Montevideo by Night

11 April 2013


Montevideo 5

After the remarkable blue skies and sunshine I’ve had so far in Uruguay I guess it was time for some less than perfect weather, and today in Montevideo it rained heavily much of the day. I spent the day alternately napping and writing, only really waking up as the sun was setting. Though it was still slightly misting, I went out for a walk in the neighborhood.

Montevideo 6

The humidity from the rain combined with the kind of warmth at night to which I am not accustomed meant that only after a short while I walking I became quite hot and was sweating. I returned to my room and showered and changed my clothes so I could set out on a longer walk in greater comfort.

Montevideo 7

My longer walk took four hours to complete, and left me tired and footsore, but with a lot of photographs of Montevideo by night, some of which I posted on Tumblr. By this time the rain had stopped and it became quite windy — which for me was a relief, since it cooled down the evening to a tolerable level.

Montevideo 8

Montevideo is like Venice, in so far as in both cities if you walk far enough in a straight line you will eventually come to water, yet, again like Venice, it is rather difficult to walk in a straight line. The grid of the city is crazily confusing, as the grids adapted to the geographical features of the city run into each other at irregular angles. Nevertheless, in my four hours of walking I never got lost.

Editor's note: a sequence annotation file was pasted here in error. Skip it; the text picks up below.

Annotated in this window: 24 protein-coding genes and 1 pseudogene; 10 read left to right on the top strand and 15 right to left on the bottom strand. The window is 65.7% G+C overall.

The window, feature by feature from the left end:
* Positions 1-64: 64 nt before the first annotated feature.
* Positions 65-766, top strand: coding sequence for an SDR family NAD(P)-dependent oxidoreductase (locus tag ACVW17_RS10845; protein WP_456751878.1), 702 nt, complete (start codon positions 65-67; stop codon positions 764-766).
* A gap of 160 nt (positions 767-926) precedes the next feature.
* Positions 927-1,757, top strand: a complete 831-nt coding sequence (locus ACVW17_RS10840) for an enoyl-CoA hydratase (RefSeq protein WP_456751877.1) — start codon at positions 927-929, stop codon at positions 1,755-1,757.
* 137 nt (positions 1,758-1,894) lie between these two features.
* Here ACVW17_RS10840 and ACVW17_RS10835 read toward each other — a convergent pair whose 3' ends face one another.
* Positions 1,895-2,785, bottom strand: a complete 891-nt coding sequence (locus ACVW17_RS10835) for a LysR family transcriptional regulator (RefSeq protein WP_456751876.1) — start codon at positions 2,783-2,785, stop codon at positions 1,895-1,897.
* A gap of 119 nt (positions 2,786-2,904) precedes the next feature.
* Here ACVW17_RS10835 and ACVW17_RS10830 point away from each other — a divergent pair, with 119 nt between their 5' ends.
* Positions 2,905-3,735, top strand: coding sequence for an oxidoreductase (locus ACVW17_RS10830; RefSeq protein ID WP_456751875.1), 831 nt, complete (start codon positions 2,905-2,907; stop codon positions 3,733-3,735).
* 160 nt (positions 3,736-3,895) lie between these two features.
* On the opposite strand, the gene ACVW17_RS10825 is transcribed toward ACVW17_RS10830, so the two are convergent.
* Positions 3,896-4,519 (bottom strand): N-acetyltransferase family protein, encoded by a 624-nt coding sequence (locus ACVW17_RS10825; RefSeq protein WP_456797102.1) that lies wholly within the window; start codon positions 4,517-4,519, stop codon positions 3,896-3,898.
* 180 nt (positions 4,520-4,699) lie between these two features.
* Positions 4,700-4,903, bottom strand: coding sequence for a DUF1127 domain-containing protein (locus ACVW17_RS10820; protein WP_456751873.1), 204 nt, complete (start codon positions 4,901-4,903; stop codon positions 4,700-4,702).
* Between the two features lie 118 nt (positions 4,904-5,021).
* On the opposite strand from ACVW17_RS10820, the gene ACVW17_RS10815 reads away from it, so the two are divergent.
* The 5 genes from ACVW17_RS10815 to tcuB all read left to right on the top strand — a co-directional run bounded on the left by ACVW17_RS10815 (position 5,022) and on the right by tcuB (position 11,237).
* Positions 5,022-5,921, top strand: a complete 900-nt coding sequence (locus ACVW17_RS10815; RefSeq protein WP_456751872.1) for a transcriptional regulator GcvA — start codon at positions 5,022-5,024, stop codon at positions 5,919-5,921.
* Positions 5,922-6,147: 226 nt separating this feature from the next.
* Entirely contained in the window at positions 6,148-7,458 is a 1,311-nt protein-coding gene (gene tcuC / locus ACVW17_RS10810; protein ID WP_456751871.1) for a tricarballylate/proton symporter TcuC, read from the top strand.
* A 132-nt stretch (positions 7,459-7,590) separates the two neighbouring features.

Montevideo 9

I walked a straight line by way of a major through street (starting near my hotel where Bulevard España originates at the waterfront), taking this all the way through the city, and then when I emerged at the waterfront again, I took a very long walk along the waterfront promenade as it snakes between the city and the ocean. The walkway along the waterfront is as wide as the Avenue des Champs-Élysées. It was almost 1:00 am when I got back to my hotel. Many restaurants were still open, but the streets were quiet and the roads almost empty.

. . . . .


. . . . .

Grand Strategy Annex

. . . . .


Leave a Reply

Fill in your details below or click an icon to log in: Logo

You are commenting using your account. Log Out /  Change )

Google+ photo

You are commenting using your Google+ account. Log Out /  Change )

Twitter picture

You are commenting using your Twitter account. Log Out /  Change )

Facebook photo

You are commenting using your Facebook account. Log Out /  Change )


Connecting to %s

This site uses Akismet to reduce spam. Learn how your comment data is processed.

%d bloggers like this: